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PHILOSOPHICAL
LITERARY
JOURNAL
ISSN 0869-5377
Author: Manovich Lev

Manovich Lev

PhD in Visual and Cultural Studies, Director of the Software Studies Initiative at the University of California, San Diego (UCSD), Professor at The Graduate Center of the City University of New York. Address: 365 Fifth Avenue, New York, NY 10016, USA. E-mail: manovich.lev@gmail.com.

Publications

Media Visualization: Visual Techniques for Exploring Large Media Collections / Logos. 2015. № 2 (104). P. 66-91
annotation:  The digitization of historical visual collections and the emergence of user-generated visual content (Instagram, YouTube, and many other media sharing sites) create fascinating opportunities for cultural research, as well as a new problem. How can we work with sets of millions or billions of images and video? How can we discover interesting things in these collections, without prior knowledge of what we want to find? The article proposes visualization methods suitable for exploring massive collections of images and videos. It argues that existing mechanisms, such as search engines, are not effective for understanding patterns in a collection, since they only show items that match particular words or tags. It also critiques the exclusive use of verbal metadata, since it prevents us from seeing visual patterns not described by metadata. Instead, the author proposes to use the actual content of the collection—i. e., all images—and present them in various spatial layouts sorted in various ways. This allows us to see the patterns and the overall “shape” of a collection. To contrast this approach to the more familiar practice of data visualization, we have decided to call it “media visualization.” Typical information visualization involves translating the world into numbers and then visualizing relationships between these numbers. In contrast, media visualization involves translating a set of images into a new image that can reveal patterns in the set. In short, pictures are translated into pictures. Conceptually, media visualization is based on three operations: zooming out to see the whole collection (image montage), temporal and spatial sampling (using parts of a collection), and remapping (re-arranging the samples of media in new configurations).
Keywords:  media visualization; big data; media collections; software, patterns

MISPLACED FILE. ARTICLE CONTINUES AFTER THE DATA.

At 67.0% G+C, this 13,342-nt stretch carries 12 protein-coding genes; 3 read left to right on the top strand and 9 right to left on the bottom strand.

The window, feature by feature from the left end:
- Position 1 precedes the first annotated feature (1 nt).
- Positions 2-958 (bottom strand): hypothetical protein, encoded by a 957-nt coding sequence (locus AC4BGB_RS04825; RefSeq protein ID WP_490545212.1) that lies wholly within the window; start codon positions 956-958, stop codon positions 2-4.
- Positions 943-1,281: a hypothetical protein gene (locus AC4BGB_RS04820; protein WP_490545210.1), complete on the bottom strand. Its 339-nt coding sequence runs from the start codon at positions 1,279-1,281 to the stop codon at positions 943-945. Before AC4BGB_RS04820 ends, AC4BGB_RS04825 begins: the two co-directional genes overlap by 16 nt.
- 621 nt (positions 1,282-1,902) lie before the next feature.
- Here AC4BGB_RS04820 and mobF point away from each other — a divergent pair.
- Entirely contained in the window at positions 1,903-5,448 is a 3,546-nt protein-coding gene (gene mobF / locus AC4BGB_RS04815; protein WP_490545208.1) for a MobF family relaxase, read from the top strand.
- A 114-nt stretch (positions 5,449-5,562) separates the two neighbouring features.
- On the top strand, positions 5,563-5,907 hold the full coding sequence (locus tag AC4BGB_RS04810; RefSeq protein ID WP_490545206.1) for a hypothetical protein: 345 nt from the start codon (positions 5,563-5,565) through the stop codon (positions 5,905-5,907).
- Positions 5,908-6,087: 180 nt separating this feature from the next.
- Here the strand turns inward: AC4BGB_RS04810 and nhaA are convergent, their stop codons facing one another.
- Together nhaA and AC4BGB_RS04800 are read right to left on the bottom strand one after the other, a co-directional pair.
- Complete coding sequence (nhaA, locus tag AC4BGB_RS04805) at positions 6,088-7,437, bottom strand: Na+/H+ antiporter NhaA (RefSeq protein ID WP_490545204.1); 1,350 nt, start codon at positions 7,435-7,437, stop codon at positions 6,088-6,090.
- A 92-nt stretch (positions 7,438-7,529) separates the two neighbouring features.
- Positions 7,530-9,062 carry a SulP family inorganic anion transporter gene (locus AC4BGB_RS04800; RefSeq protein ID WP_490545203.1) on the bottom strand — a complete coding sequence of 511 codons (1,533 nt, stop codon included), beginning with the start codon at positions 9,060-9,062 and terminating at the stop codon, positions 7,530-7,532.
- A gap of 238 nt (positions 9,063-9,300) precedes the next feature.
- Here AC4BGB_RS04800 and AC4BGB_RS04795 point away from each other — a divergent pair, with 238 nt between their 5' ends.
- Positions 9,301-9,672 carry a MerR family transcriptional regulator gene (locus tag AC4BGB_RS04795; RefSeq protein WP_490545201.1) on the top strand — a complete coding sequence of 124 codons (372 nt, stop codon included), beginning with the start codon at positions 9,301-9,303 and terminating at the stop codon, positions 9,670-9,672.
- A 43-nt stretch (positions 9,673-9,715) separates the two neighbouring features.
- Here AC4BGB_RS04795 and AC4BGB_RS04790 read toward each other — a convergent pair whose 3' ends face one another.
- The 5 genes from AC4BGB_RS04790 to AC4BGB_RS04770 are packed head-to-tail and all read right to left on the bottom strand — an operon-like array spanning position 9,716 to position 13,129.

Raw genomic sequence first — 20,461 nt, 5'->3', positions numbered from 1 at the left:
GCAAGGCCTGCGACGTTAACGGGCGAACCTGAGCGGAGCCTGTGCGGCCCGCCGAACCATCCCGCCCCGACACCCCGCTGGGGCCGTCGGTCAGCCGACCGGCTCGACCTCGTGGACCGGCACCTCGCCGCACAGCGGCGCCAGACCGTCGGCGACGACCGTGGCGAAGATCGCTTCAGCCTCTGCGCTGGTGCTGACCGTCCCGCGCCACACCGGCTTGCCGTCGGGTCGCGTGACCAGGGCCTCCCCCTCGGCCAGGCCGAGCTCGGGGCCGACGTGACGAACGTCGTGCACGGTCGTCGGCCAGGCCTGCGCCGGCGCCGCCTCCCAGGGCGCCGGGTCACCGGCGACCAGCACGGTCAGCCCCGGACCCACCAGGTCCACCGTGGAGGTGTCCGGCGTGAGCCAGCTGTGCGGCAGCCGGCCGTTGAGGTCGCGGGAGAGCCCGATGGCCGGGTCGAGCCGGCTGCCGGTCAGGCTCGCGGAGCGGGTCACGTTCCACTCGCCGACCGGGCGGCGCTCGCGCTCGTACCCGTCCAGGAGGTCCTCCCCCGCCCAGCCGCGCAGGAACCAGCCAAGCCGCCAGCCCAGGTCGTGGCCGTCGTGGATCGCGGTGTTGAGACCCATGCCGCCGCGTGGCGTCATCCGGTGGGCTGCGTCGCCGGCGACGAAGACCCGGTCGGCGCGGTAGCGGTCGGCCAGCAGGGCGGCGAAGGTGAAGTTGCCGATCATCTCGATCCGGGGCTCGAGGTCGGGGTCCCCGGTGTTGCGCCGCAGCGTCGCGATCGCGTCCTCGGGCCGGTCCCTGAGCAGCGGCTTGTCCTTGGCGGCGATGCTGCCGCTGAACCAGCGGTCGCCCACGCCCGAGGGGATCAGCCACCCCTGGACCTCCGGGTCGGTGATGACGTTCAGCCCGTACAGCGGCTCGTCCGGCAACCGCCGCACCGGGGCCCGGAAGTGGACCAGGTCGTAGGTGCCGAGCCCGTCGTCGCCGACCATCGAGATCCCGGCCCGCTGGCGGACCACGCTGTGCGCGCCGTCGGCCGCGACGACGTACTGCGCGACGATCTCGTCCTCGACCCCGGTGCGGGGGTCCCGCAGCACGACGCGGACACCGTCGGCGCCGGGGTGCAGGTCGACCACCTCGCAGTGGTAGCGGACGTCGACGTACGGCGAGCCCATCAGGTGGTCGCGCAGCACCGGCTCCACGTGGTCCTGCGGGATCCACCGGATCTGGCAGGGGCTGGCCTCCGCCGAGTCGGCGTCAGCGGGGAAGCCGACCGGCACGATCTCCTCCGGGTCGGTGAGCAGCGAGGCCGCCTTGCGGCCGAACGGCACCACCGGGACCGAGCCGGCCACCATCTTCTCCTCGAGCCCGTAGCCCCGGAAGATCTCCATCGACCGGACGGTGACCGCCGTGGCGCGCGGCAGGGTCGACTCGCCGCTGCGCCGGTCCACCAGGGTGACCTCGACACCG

How to Follow Software Users / Logos. 2015. № 2 (104). P. 189-218
annotation:  Software has replaced a diverse array of physical, mechanical, electronic technologies used before the 21st century to create, store, distribute and interact with cultural artifacts. It has become our interface to the world, to others, to our memory and our imagination—a universal language through which the world speaks, and a universal engine that the world runs on. What electricity and the internal combustion engine were to the early 20th century, software is to the early 21st century. This article looks at the cutting edge of modern media research. It discusses the problems of analysing interactive, software-driven processes of media consumption and creation—in other words, the “space” between users and programs. It also asks how the new paradigm of “digital humanities” (quantitative analysis of cultural datasets) can be used to study these interactive processes. Three questions are considered in particular: 1) What is the “data” in interactive media? Software code as it executes, the records of user interactions (for example, clicks and cursor movements), the video recording of a user’s screen, a user’s brain activity as captured by an EEG or FMRI, or something else? 2) Can analysis of software system code give us a detailed understanding of interactive cultural experiences? 3) Who has access to detailed records of user interactions with cultural artifacts and services on the web, and what are the implications of being able to analyze these data?
Keywords:  software studies; media theory; big data; software; interactivity; open source; critical code studies; cultural patterns
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